On October 9, 2016, Effingham County lost one of its finest. Meredith Rountree Arnsdorff, 72, a long-time educator, passed away. Her husband of 51 years, Jerry, her children and family cared for her lovingly until she was called home to her Lord.
Over the past 30 years, I cannot begin to count the number of times I have casually mentioned the late Mrs. Arnsdorff’s name in conversation only to have people immediately respond, “Ms. Arnsdorff! I love Ms. Arnsdorff! She was my favorite teacher!” or “She was the best boss I ever had!”
When you consider that, as principal and assistant superintendent after her years in the classroom, she had to make tough decisions that would affect people around her, it is absolutely stunning that she received unequivocal praise and admiration from those whose path she crossed. Perhaps it was her “way” – her charm, wit and sense of humor – that endeared people to her.
She was indeed an educator’s educator, and she knew how to run a school because she had spent a good deal of time in the classroom. Her teachers respected that.
They also respected the fact that Mrs. Arnsdorff would never ask anyone to do anything she wouldn’t do herself. On many occasions, if a wall needed painting, she would stay around after everyone left, put on work clothes and paint.
Her teachers knew she had her heart in the right place. Mrs. Arnsdorff always made sure she had plenty of people up front in the morning, opening car doors for students and welcoming children at the bus ramp, because – as she would explain – children really need to be greeted with a smile.
And the respect did not stop with her teachers.
Students respected and loved Mrs. Arnsdorff as well. At Christmas time, she would darken the cafeteria, get out her rocking chair, and read ‘Twas the Night Before Christmas to the students.
At Thanksgiving and Christmas, students would see their school principal serving food in the cafeteria with her hair net on.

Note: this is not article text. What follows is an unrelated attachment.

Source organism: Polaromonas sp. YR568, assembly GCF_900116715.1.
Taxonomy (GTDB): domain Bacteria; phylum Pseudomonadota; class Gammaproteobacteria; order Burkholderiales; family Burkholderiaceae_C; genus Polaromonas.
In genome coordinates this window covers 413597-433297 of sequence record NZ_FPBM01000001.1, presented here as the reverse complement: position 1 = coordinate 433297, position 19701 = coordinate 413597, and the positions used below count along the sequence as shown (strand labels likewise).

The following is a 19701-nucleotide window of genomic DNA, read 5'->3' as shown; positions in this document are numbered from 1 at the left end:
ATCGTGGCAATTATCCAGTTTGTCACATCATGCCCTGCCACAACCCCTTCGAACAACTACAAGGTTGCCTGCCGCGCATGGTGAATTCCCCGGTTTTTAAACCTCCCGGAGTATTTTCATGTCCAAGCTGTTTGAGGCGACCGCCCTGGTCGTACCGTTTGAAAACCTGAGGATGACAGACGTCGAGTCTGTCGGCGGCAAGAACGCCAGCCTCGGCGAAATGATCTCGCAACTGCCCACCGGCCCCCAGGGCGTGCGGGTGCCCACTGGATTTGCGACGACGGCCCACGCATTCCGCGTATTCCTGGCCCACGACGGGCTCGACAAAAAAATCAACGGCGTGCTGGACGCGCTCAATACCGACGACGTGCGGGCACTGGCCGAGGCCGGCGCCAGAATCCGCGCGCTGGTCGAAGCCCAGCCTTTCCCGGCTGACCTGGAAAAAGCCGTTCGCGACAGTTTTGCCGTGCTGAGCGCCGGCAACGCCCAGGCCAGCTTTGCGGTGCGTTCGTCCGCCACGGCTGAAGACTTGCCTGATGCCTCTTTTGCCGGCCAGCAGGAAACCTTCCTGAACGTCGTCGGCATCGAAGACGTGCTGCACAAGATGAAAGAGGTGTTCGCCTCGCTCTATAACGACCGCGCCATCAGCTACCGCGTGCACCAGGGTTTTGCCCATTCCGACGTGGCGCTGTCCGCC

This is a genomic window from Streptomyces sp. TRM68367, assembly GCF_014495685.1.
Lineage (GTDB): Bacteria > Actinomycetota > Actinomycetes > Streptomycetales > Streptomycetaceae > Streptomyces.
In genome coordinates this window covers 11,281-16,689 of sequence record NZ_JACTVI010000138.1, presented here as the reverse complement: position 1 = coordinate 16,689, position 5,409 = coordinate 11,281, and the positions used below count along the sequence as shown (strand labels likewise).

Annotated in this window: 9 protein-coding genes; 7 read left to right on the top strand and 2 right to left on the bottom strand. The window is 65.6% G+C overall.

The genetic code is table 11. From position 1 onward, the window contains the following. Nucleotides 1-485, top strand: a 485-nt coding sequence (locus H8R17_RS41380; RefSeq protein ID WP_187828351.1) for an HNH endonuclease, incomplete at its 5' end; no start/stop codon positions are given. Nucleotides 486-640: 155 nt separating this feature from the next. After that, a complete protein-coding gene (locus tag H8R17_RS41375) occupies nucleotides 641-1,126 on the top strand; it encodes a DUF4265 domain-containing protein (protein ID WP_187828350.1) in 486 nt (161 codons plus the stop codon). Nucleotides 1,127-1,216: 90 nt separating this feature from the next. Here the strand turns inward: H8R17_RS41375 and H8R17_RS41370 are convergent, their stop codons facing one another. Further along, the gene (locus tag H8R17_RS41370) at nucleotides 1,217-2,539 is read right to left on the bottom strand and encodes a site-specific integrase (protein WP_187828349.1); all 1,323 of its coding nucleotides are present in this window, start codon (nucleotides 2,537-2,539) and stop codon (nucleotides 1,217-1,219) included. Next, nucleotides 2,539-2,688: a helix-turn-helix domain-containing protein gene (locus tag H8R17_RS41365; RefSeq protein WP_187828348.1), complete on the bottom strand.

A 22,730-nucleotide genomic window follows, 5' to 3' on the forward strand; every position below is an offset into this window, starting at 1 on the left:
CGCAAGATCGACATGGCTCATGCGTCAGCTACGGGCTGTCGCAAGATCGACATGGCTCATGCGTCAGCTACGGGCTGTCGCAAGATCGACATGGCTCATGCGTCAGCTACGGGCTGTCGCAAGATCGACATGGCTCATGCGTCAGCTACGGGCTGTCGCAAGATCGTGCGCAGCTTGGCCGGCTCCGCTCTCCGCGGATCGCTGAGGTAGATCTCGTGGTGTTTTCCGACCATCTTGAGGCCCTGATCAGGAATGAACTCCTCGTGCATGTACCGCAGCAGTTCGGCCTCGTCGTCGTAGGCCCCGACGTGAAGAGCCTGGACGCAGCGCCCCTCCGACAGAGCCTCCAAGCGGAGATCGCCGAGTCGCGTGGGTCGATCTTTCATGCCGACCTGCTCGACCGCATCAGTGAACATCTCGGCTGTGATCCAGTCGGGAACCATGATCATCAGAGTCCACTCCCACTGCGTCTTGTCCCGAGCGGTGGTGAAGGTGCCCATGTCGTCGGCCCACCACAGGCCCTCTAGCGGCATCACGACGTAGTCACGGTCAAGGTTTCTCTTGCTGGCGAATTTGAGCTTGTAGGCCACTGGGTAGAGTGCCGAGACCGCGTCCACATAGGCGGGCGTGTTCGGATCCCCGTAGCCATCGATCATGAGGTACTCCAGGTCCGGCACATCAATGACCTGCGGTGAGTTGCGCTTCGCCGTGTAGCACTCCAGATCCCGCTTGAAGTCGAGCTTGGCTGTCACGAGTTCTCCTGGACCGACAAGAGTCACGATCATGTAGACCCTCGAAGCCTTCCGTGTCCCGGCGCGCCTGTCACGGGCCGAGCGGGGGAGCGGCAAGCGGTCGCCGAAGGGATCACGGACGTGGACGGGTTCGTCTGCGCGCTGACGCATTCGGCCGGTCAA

When two boys were not able to get to school in the morning, Meredith Arnsdorff would go pick them up. After a while, she was told, “You know, that really isn’t your job.” She responded, “Oh yes it is!”
And it was also quite common to see Mrs. Arnsdorff taking children home after school. However, she did have to institute an “under-seat check” after taking children home one time, hitting her brakes and having evidence of Mr. Jerry’s refreshments come rolling to the front!
Her teachers at Rincon Elementary recall that the students had so much respect for her that if they got just a little too loud, all Ms. Arnsdorff had to do was open the door the cafeteria and stand there. It became quiet very quickly.
Mrs. Arnsdorff was loved by students for the same reason teachers loved her – they saw her sacrifice and the dedication and love she had for them. She would dress up for book fairs and on other special days just to spend time encouraging and having fun with the children in her care.
Even parents respected Mrs. Arnsdorff. She would pick up parents and bring them to parent-teacher conferences on a regular basis. (In one such instance, a mother asked Mrs. Arnsdorff for advice on how to get a promotion at her job.) Everyone she touched had so much admiration and respect for Meredith Arnsdorff.
After the funeral, former superintendent Dr. Michael Moore smiled and said to me, “You left out one thing: She could be tough when she had to be!” That brought to mind the true story of a furious parent who came to her when she was assistant superintendent. This father was quite large and belligerent. His voice grew louder and louder. Soon, he was standing and slamming his fists on Mrs. Arnsdorff’s desk, angrily demanding she do something she would not (and should not) do. His fingers got close to Mrs. Arnsdorff’s face.
Her assistant called in, “Ms. Arnsdorff, do you want me to call the sheriff?” Meredith Arnsdorff calmly responded, “No, but in a minute you may need to call an ambulance!”
No, they don’t make them much like Meredith Arnsdorff anymore, do they?
This county is better than it would have been because of Mrs. Meredith Arnsdorff. Thousands of adults today are prepared for life better than they would have been because of Mrs. Meredith Arnsdorff.
And here’s the thing: You cannot teach a teacher to love. You cannot teach a principal to care. That is something you just pray for.
Our prayers were answered in Meredith Rountree Arnsdorff, a true educator’s educator. May you rest in peace.